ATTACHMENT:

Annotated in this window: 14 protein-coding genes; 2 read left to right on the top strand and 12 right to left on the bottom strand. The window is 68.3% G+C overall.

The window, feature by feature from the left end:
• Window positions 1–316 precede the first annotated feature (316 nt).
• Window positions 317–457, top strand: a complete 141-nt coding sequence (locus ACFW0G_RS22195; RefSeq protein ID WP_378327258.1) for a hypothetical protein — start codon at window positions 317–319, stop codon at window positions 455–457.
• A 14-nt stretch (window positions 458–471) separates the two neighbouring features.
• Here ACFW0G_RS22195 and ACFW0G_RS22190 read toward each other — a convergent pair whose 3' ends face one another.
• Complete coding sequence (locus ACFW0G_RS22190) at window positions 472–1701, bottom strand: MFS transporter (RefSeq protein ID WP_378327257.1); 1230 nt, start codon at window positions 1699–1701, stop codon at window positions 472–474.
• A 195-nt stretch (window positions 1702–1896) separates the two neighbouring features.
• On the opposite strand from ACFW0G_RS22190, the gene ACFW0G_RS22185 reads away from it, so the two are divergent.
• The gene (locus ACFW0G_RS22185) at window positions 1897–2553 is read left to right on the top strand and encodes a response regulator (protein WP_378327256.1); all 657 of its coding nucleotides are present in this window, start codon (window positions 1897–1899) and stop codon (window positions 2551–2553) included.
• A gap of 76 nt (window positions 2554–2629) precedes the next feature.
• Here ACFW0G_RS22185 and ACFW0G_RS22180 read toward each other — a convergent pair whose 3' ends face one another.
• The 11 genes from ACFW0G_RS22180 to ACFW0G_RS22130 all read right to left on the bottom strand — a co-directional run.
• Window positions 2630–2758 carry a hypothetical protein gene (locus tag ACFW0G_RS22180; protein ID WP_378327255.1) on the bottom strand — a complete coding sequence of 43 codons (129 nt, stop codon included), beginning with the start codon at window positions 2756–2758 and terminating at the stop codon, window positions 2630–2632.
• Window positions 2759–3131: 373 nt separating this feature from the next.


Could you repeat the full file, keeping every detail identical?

Annotated in this window: 14 protein-coding genes; 2 read left to right on the top strand and 12 right to left on the bottom strand. The window is 68.3% G+C overall.

The window, feature by feature from the left end:
• Window positions 1–316 precede the first annotated feature (316 nt).
• Window positions 317–457, top strand: a complete 141-nt coding sequence (locus ACFW0G_RS22195; RefSeq protein ID WP_378327258.1) for a hypothetical protein — start codon at window positions 317–319, stop codon at window positions 455–457.
• A 14-nt stretch (window positions 458–471) separates the two neighbouring features.
• Here ACFW0G_RS22195 and ACFW0G_RS22190 read toward each other — a convergent pair whose 3' ends face one another.
• Complete coding sequence (locus ACFW0G_RS22190) at window positions 472–1701, bottom strand: MFS transporter (RefSeq protein ID WP_378327257.1); 1230 nt, start codon at window positions 1699–1701, stop codon at window positions 472–474.
• A 195-nt stretch (window positions 1702–1896) separates the two neighbouring features.
• On the opposite strand from ACFW0G_RS22190, the gene ACFW0G_RS22185 reads away from it, so the two are divergent.
• The gene (locus ACFW0G_RS22185) at window positions 1897–2553 is read left to right on the top strand and encodes a response regulator (protein WP_378327256.1); all 657 of its coding nucleotides are present in this window, start codon (window positions 1897–1899) and stop codon (window positions 2551–2553) included.
• A gap of 76 nt (window positions 2554–2629) precedes the next feature.
• Here ACFW0G_RS22185 and ACFW0G_RS22180 read toward each other — a convergent pair whose 3' ends face one another.
• The 11 genes from ACFW0G_RS22180 to ACFW0G_RS22130 all read right to left on the bottom strand — a co-directional run.
• Window positions 2630–2758 carry a hypothetical protein gene (locus tag ACFW0G_RS22180; protein ID WP_378327255.1) on the bottom strand — a complete coding sequence of 43 codons (129 nt, stop codon included), beginning with the start codon at window positions 2756–2758 and terminating at the stop codon, window positions 2630–2632.
• Window positions 2759–3131: 373 nt separating this feature from the next.